The quality and outcomes framework has been criticised as offering 'inappropriate financial incentives' to GPs that can 'distract' them from offering the best care.

A report from right of centre think tank Civitas uses a review of recent academic research on the framework to argue that the scheme should be "downsized and downscaled sooner rather than later".

The scheme rewards GPs with bonus pay for treating or monitoring patients with certain diseases in specified ways.

Civitas health unit director James Gubb said: "Medicine is an inexact science. In encouraging more of a 'medicine by numbers' approach, there is a real risk that in the long run the QOF could inadvertently cause a decline in general practice's ability to probe symptoms, explore probabilities and give proper attention to the concerns of patients."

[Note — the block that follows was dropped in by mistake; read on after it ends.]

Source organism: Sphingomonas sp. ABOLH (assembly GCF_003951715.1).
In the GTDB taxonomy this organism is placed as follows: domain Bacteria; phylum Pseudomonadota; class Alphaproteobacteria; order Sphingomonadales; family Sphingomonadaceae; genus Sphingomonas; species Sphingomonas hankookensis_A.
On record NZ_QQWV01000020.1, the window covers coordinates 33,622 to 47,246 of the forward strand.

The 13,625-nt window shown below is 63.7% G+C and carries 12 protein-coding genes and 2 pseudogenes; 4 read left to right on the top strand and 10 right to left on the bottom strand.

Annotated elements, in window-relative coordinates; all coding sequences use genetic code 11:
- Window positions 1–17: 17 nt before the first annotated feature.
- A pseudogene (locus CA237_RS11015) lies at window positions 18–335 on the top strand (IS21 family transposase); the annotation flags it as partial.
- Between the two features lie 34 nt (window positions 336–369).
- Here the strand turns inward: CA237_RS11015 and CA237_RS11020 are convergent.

The report queries whether the framework can provide appropriate incentives for caring for particular patients, especially older patients, and says allowing GPs to "exception report" patients from the framework "opens it up to abuse".

But Laurence Buckman, chair of the British Medical Association's GPs committee, defended the framework and described the report as "short on evidence and long on opinion".

He added: "A lot of government health targets have distorted clinical care. Yet the QOF is different. It was never intended as just an incentive payment; its introduction marked a huge step forward in the government's promise to address health inequalities across the UK."

Earlier this year, HSJ exposed the GP practices with the highest rates of exception reporting.